June 13, 2018

Your Child’s First Dentist Visit

Watch the video: Child's First Dentist Visit

Watch the video: Child’s First Dentist Visit

When is the right time to take children for their first dentist visit? Many parents still believe children should wait until age four or older to have their first dentist visit. However, children should really see the dentist much earlier.

Both the American Academy of Pediatrics and the American Dental Association say children should start dental visits around age one when baby teeth emerge.

According to Stephanie Goodson, M.D., a pediatrician at University of Michigan C.S. Mott Children’s Hospital, a first dentist visit “…should take place by their first birthday, or six months after the first tooth becomes visible — whichever is earlier.” The University of Michigan Health Blog first shared her comments.

Why start so young?

A first dental visit by around age one accomplishes a number of important goals, according to researchers. For one, it helps to educate parents about some key oral health issues, such as the following:

  • The correct way to brush teeth
  • The need to limit sugary drinks and snacks
  • Not putting kids to bed with a bottle

An earlier first dental visit also helps kids get used to dentists. It helps them learn to manage their dental anxiety. And it lays the groundwork for a lifelong commitment to oral health.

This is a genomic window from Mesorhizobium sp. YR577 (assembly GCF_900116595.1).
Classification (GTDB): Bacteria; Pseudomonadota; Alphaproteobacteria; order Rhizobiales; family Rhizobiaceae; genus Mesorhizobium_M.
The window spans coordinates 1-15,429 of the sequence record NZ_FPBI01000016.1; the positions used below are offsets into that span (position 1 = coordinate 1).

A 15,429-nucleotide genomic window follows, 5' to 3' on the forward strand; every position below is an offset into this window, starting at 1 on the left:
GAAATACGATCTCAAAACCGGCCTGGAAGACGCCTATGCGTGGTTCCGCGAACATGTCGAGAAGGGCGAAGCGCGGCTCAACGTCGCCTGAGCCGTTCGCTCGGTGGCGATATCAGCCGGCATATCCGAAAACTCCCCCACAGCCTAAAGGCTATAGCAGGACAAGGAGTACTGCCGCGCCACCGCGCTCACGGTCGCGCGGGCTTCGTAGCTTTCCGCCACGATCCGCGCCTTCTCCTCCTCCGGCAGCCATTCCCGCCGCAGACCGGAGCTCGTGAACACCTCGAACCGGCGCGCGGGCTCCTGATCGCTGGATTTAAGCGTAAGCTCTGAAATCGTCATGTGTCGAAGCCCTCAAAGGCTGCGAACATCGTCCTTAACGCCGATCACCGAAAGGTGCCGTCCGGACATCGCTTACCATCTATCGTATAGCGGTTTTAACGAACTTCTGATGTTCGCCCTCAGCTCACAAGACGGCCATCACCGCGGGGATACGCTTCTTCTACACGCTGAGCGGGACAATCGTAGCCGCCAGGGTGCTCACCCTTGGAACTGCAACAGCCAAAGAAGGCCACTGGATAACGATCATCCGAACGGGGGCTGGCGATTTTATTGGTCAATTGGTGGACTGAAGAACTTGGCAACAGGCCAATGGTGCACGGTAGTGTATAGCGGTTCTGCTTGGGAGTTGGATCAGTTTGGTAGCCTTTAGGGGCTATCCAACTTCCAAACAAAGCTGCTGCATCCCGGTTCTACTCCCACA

Children’s Oral Health

Cavities remain the number one chronic disease among 6-19 year-olds. (CDC)

Cavities remain the number one chronic disease among 6-19 year-olds. (CDC)

A recent study found that U.S. kids have fewer cavities today than they had a few years ago.

According to the Centers for Disease Control (CDC), kids had far fewer cavities in 2015-2016 than kids had four years earlier. The researchers report a decline in total caries prevalence from 2011 to 2016, from 50.0% to 43.1%.

In addition, untreated caries prevalence is on a downward trend. The CDC found that, for untreated caries, although the prevalence increased from 16.1% in 2011–2012 to 18.0% in 2013–2014, it then decreased to 13.0% in 2015–2016.

Nevertheless, according to the Centers for Disease Control (CDC), cavities remain the number one chronic disease among 6-19 year-olds.

An ounce of prevention…

Benjamin Franklin famously stated, “An ounce of prevention is worth a pound of cure.” Dentists know that, when it comes to preventive dentistry, Franklin was on the money.

Prevention is cost effective. Research shows an early first dentist visit can help prevent future oral health problems. On the other hand, waiting for children to have a first dentist visit after age three can mean higher dental costs later in life.

Cavities in baby teeth may not seem like a big deal. After all, some people reason, they are just going to fall out eventually. However, scientific evidence backs the health benefits of taking kids to the dentist at an early age.

Read next: Why Generation Z Might Go On to Have the Healthiest Teeth to Date




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